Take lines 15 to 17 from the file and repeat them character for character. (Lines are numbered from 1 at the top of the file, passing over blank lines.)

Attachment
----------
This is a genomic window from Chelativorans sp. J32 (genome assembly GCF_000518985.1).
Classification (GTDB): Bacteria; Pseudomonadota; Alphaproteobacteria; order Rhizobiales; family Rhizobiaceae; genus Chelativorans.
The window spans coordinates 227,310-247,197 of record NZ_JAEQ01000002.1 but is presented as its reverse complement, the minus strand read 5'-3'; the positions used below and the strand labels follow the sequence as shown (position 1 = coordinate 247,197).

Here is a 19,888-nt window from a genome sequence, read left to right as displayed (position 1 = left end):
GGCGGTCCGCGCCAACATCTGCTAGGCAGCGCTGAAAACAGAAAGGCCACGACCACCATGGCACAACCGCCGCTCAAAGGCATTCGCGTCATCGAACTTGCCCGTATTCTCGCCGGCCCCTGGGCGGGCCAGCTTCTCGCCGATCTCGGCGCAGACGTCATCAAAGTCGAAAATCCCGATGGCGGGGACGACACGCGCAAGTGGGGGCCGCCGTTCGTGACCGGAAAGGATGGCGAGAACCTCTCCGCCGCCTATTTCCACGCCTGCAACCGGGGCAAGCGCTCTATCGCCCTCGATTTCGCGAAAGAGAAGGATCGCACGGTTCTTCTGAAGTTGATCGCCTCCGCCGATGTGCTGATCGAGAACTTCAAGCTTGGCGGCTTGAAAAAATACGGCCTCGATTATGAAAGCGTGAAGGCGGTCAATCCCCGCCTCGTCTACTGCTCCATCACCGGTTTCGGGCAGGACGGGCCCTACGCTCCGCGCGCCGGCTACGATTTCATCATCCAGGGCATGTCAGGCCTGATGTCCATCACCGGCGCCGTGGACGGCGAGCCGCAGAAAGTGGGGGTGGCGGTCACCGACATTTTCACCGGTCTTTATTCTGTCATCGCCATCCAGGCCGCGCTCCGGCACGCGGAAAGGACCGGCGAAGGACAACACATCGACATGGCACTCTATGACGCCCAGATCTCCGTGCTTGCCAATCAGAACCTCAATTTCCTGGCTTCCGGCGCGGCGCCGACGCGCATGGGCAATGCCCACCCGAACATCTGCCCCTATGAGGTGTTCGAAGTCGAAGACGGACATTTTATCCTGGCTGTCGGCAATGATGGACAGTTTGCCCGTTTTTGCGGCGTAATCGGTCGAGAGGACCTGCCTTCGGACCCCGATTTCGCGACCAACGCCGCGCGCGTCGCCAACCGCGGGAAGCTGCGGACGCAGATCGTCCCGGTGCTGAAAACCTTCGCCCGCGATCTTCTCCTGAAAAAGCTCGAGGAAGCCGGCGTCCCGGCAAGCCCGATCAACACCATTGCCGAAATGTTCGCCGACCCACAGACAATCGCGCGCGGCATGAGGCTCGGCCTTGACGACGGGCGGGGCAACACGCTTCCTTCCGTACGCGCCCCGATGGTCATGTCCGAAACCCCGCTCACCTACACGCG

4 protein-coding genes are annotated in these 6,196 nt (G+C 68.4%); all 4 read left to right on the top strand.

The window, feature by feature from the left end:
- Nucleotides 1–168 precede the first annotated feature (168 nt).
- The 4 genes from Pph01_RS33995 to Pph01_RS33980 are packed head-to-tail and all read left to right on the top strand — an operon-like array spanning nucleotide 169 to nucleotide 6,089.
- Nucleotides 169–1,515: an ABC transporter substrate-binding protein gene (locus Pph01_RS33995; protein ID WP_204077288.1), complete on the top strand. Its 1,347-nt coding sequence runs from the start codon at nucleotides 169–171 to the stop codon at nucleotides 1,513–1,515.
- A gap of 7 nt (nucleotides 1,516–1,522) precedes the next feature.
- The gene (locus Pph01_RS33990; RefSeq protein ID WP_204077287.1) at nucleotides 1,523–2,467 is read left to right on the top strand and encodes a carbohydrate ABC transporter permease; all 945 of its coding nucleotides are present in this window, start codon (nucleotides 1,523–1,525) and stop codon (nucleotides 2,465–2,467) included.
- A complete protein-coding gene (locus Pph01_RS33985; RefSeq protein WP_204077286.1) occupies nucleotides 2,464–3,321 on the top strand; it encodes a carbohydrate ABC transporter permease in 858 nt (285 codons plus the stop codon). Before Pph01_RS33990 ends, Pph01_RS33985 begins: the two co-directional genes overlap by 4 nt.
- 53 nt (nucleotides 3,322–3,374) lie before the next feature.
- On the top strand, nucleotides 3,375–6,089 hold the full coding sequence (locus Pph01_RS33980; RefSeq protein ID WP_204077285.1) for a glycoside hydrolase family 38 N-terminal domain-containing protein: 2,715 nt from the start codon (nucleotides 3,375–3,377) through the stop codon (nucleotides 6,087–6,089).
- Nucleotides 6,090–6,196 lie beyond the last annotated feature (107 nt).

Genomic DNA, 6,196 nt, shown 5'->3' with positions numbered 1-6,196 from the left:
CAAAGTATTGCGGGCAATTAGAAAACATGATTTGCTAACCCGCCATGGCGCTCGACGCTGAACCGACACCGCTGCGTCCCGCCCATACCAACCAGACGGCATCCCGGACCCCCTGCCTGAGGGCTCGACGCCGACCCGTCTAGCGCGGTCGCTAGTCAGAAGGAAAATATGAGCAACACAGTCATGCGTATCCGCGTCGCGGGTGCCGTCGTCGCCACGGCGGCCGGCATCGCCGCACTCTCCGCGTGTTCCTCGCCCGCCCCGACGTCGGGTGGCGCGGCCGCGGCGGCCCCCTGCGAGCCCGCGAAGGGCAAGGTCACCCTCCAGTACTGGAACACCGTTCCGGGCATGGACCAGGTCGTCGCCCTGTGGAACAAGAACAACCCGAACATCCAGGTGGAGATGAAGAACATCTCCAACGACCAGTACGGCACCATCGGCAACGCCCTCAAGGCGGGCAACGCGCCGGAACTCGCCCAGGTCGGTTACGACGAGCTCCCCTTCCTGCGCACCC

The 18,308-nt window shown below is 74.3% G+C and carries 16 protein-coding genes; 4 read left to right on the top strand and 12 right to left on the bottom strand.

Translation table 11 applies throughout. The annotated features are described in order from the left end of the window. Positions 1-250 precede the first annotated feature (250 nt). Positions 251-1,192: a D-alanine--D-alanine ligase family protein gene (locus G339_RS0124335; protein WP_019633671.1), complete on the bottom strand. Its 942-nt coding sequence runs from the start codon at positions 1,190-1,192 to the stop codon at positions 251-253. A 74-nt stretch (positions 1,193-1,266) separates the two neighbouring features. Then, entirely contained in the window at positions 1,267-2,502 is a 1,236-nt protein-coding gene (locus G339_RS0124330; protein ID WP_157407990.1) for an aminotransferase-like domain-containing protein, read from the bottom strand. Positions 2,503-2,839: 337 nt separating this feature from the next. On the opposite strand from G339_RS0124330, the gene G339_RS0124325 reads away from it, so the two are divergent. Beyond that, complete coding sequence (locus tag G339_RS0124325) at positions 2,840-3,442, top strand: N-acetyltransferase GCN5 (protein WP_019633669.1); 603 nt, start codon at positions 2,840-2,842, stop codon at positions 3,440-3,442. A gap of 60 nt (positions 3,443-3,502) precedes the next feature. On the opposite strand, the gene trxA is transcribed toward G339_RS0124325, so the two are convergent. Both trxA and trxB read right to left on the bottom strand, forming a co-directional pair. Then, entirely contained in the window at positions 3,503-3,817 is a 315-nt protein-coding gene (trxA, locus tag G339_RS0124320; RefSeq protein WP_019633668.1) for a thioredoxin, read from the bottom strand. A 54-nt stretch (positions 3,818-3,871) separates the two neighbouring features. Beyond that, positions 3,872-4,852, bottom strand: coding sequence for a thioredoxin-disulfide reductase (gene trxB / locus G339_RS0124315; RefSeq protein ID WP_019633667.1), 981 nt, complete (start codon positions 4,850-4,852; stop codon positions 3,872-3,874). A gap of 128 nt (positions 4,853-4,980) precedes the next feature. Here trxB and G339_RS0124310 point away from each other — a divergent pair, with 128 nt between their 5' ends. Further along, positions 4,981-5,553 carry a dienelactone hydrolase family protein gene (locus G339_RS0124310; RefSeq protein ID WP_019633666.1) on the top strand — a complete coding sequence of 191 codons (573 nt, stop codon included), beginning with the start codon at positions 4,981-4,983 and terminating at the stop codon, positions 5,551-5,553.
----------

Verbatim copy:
- On the top strand, nucleotides 3,375–6,089 hold the full coding sequence (locus Pph01_RS33980; RefSeq protein ID WP_204077285.1) for a glycoside hydrolase family 38 N-terminal domain-containing protein: 2,715 nt from the start codon (nucleotides 3,375–3,377) through the stop codon (nucleotides 6,087–6,089).
- Nucleotides 6,090–6,196 lie beyond the last annotated feature (107 nt).

Genomic DNA, 6,196 nt, shown 5'->3' with positions numbered 1-6,196 from the left: